August 29, 2007

Biodiesel's Mixed Blessings

Biodiesel shows promise as an alternative fuel, but it presents substantial challenges to produce locally, efficiently, and in quantities to keep prices down and sustain a budding industry.

Hawaii’s main electric companies have committed to using biodiesel in energy production by 2009, but are under pressure to make sure the soybean oil is locally grown to avoid driving clearcuts in Indonesia for soybean plantations, reports the Honolulu Star Bulletin.

The Associated Press notes six organic farmers in California’s Santa Cruz county are also taking a local approach, growing mustard seed instead of soybeans to fill school buses, tractors and three local biodiesel fueling stations.

Most of the soybeans would otherwise be grown in the Midwest and processed outside the state — not a very efficient use of energy.

The high cost of producing and transporting biodiesel and its components remains one of the technology’s biggest problems.

Dozens of new soybean processing plants are popping up across the Midwest, and provide jobs with benefits in economically depressed areas.

But the new facility in Lilbourn, Missouri, nevertheless struggles to make ends meet, reports the Southeast Missourian, as soybean oil prices climb due to high demand for biodiesel production and drought.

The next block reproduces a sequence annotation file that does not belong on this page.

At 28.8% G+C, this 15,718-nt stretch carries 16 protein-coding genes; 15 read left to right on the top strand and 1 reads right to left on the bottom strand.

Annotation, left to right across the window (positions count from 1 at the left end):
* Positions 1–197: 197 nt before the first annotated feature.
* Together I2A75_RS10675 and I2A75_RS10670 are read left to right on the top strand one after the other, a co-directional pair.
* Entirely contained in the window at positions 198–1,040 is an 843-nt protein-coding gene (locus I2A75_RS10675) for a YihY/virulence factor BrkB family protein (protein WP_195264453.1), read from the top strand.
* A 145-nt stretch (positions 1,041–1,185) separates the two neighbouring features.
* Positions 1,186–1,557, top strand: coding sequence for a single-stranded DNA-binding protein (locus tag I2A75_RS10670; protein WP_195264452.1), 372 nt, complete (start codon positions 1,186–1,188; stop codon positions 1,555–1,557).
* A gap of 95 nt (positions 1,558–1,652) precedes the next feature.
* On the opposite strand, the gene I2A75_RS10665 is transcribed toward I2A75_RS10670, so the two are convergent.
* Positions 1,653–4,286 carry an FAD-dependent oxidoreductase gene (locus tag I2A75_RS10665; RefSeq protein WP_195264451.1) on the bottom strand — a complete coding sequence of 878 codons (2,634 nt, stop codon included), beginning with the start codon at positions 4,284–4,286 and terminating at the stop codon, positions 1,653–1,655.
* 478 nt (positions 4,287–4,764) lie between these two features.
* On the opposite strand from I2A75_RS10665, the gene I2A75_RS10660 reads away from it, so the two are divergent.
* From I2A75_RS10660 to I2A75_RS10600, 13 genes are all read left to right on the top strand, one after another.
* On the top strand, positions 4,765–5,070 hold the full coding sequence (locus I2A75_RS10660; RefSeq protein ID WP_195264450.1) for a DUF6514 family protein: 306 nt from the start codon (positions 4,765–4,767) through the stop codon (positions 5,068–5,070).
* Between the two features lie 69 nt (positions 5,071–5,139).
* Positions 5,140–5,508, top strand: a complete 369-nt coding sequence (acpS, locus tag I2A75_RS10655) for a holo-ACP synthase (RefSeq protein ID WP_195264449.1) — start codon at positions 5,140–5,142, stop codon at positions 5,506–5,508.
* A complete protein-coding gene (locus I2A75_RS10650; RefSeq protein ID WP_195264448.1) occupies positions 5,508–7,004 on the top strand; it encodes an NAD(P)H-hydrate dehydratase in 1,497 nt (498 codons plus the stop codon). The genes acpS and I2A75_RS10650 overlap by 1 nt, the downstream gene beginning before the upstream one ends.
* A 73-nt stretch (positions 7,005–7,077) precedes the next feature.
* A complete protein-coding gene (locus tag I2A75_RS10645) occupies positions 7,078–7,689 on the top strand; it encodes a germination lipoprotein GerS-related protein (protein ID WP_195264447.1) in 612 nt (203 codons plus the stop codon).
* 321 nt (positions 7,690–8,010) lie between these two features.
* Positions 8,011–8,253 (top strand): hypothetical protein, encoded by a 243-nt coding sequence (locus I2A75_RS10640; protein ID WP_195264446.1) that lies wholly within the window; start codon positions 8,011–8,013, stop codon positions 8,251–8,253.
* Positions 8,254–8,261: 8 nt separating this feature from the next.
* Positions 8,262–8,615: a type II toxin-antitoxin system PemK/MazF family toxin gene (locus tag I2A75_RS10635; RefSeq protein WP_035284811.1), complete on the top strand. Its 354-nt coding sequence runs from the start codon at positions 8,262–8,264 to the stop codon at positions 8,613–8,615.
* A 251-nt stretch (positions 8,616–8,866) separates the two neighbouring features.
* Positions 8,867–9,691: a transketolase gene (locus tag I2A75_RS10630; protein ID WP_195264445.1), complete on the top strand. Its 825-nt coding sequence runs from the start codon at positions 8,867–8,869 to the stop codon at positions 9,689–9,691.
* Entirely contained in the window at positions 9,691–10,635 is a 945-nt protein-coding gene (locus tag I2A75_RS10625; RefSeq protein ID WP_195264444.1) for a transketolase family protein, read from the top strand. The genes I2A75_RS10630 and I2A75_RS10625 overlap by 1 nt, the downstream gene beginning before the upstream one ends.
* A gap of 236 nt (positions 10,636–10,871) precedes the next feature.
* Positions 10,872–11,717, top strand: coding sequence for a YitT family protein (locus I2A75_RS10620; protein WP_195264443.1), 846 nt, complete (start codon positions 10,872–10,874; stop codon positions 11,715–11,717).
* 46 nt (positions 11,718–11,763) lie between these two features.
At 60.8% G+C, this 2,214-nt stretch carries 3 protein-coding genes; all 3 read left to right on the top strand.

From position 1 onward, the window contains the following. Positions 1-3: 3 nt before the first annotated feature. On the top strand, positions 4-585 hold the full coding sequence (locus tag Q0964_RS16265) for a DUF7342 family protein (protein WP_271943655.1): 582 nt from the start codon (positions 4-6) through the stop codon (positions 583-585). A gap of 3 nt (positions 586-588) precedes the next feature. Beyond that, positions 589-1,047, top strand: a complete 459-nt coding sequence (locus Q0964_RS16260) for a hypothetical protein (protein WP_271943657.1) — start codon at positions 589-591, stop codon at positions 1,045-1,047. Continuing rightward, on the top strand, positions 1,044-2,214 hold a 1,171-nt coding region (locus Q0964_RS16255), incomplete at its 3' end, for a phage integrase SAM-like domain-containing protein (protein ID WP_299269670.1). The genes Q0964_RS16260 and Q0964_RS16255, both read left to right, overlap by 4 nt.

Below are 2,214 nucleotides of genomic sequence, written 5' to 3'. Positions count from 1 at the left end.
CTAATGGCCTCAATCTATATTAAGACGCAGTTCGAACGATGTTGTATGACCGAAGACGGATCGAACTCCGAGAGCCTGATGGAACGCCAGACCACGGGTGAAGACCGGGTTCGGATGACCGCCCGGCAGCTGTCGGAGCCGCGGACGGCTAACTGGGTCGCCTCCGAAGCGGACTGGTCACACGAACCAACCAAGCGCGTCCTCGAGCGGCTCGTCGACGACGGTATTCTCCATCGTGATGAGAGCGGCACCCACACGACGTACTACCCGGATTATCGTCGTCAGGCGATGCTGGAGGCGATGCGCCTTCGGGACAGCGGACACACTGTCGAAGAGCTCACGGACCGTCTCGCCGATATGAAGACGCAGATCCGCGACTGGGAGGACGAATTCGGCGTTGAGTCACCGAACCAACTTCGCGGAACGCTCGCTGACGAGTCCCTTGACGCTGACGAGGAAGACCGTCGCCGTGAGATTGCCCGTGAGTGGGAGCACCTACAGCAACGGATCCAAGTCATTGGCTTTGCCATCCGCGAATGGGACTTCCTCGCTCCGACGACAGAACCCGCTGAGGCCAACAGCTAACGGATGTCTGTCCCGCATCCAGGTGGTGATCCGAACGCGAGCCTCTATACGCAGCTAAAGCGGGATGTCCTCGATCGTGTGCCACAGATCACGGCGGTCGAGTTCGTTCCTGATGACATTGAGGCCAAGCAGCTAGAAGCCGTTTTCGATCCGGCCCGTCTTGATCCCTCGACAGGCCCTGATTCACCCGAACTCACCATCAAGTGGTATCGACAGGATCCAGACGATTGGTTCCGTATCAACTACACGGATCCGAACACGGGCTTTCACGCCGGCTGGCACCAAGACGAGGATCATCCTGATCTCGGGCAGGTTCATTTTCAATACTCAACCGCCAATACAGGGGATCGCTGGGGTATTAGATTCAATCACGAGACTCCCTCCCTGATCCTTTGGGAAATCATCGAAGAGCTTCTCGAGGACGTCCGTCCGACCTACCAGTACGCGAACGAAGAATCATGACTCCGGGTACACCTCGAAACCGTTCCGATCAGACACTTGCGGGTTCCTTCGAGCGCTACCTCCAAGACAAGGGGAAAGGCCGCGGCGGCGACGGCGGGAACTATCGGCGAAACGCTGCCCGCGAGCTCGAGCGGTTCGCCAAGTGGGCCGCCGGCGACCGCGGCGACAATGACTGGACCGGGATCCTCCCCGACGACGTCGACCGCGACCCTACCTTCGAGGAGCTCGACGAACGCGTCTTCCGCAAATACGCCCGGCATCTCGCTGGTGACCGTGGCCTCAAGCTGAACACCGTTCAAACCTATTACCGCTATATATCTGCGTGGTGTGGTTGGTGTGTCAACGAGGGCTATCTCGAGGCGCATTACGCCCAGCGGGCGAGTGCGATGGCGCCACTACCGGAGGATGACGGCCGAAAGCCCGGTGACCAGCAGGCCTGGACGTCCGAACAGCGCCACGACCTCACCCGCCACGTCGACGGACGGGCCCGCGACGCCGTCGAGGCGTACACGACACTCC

Scientists in India have developed a new process that may help keep prices down and make biodiesel production more efficient.

Wired News reports that researchers there used fungal enzymes produced in a lab — rather than the more energy-intensive method of heating a mixture of methanol, lye and vegetable oil to bond them into biodiesel.

Sources:

“HECO vows biodiesel effort will aid trees”
Honolulu Star Bulletin, August 22, 2007

“Fungi Make Biodiesel Efficiently at Room Temperature”
Wired.com, August 20, 2007

“Biodiesel’s challenge”
Southeast Missourian, August 22, 2007

“Homegrown biodiesel effort by Santa Cruz County farmers”
Associated Press, August 29, 2007

One thought on “Biodiesel's Mixed Blessings

  1. Most of the soybeans would otherwise be grown in the Midwest and processed outside the state — not a very efficient use of energy.

    The high cost of producing and transporting biodiesel and its components remains one of the technology’s biggest problems.

    I didn’t know that Hawaii had oil pumping and refining on it’s islands already, I thought all fuels had to be imported to the islands. I think you will find that as oil supplies dwindle and refining and drilling costs rise, importing biodiesel will be a real bargain. It is these type of attitudes that will keep us foreign oil dependent for a long time. I have been experimenting with biofuels for a couple of years now. In my experience if you do your homework and set up the vehicles or machines properly, biodiesel will do a fine job with much lower HC emissions, less/no smoke, CO2 neutral, and even a pleasant smell in comparison to petroleum. It also boosts the American economy and the farmer who has been in bad shape for quite some time now.